Well, my foray into Bollywood oldies opens up with a bang ! This 1949 classic “love triangle” film which supposedly deals with the clash between traditional India and its Westernisation, errs, says IMdB sd268 in a perceptive commentary, because it equates “one possible answer to the question of the feasibility of a purely platonic friendship between members of the opposite sex with Westernisation, and the other with Indian-ness, which to me is simplistic and therefore unsatisfactory.” This may be so (it is the general lore about the film, cf. here or here), but we’ll see that fortunately, the sheer artistic values of the film transcend its short-sightedness. Indeed, the end of the film favours a condemning perspective. Neena, the carefree westernised daughter of the millionaire who dies of a heart attack, is presented as a victim of her own inattentive code of conduct. She is made to acknowledge that she shouldn’t have allowed Dilip, a friend who saved her life, to become close to her to the point that world wise rumour would think her compromised with him, at the expense of betrothed Rajan, who’s away when the relationship with Dilip occurs.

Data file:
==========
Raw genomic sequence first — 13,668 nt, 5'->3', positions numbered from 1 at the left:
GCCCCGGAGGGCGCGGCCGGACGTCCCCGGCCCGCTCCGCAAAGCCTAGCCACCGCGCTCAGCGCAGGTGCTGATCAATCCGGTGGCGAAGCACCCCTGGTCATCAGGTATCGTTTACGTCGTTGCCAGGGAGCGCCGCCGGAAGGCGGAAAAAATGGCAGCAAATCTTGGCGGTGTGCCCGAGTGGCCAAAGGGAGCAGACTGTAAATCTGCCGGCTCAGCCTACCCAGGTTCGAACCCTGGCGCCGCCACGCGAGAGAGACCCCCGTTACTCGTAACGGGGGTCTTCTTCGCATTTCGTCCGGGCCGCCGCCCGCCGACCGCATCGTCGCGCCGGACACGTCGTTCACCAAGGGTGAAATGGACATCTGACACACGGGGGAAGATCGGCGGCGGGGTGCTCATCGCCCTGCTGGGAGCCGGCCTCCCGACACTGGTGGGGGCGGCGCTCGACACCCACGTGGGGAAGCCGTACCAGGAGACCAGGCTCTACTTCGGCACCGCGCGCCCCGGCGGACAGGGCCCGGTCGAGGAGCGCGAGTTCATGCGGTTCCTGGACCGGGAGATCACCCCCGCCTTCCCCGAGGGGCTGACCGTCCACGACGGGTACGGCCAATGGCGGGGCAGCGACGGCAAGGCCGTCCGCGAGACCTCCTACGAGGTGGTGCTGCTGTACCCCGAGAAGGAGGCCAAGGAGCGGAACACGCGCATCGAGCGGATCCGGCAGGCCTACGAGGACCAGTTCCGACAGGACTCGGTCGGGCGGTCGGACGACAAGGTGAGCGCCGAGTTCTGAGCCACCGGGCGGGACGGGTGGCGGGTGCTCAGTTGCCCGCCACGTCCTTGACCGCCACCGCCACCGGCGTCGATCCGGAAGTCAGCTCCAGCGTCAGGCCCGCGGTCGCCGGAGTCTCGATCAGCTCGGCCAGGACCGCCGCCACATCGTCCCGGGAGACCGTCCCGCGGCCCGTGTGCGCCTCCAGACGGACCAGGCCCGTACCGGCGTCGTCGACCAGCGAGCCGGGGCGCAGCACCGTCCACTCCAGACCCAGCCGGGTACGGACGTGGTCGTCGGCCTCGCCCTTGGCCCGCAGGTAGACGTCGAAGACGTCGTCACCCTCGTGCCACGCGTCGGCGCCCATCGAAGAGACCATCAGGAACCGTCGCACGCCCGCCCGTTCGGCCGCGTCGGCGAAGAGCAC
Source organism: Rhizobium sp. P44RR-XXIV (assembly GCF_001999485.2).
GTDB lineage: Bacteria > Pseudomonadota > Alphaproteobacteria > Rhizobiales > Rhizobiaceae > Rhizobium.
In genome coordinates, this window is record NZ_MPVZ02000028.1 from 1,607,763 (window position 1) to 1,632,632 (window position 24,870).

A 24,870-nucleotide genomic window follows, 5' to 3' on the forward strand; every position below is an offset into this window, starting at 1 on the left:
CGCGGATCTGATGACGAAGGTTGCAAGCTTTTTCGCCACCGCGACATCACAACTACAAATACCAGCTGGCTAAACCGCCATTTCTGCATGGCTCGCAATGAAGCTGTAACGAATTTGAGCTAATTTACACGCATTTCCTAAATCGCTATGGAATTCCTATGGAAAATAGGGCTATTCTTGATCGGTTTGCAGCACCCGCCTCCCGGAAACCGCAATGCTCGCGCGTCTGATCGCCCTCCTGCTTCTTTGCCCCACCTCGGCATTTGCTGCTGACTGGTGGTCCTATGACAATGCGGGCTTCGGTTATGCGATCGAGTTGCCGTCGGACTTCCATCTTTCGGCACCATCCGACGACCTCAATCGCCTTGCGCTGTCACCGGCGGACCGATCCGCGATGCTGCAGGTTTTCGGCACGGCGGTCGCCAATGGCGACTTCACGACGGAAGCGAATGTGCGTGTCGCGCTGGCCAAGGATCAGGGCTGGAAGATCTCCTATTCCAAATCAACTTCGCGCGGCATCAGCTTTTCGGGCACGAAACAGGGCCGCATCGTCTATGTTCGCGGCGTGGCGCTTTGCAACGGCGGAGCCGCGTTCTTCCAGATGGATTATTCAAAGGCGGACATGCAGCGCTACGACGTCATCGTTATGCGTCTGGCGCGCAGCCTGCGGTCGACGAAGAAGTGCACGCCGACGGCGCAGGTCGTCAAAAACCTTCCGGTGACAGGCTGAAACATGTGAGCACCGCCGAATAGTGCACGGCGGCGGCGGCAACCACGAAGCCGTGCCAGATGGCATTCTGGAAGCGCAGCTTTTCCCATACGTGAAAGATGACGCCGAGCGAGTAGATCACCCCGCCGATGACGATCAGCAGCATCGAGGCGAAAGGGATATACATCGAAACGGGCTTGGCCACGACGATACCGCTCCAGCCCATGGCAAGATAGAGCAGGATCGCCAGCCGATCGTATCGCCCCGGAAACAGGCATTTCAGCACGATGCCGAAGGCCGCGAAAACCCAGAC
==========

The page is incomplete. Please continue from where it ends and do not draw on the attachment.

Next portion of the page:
But Mehboob Khan’s storytelling is carried out in such a way that this interpretation, I mean the one favouring Indian Traditions as opposed their Westernisation, doesn’t completely hold, I think. Because we are led to believe, like Dilip himself, that Neena cares for him, that her ignorance of human conventions, her “westernised” ways, are not so much that, as eternal flirting, innocent as it may seem. What is otherwise the interest of the misunderstanding which occurs in the beginning between Dilip and herself? Doesn’t it occur for the spectator to indulge (just like Dilip, in fact) in the impression that Neena might well be appreciating her new “friend” because he is very pleasing? We all prefer watching love happening instead of love being frustrated.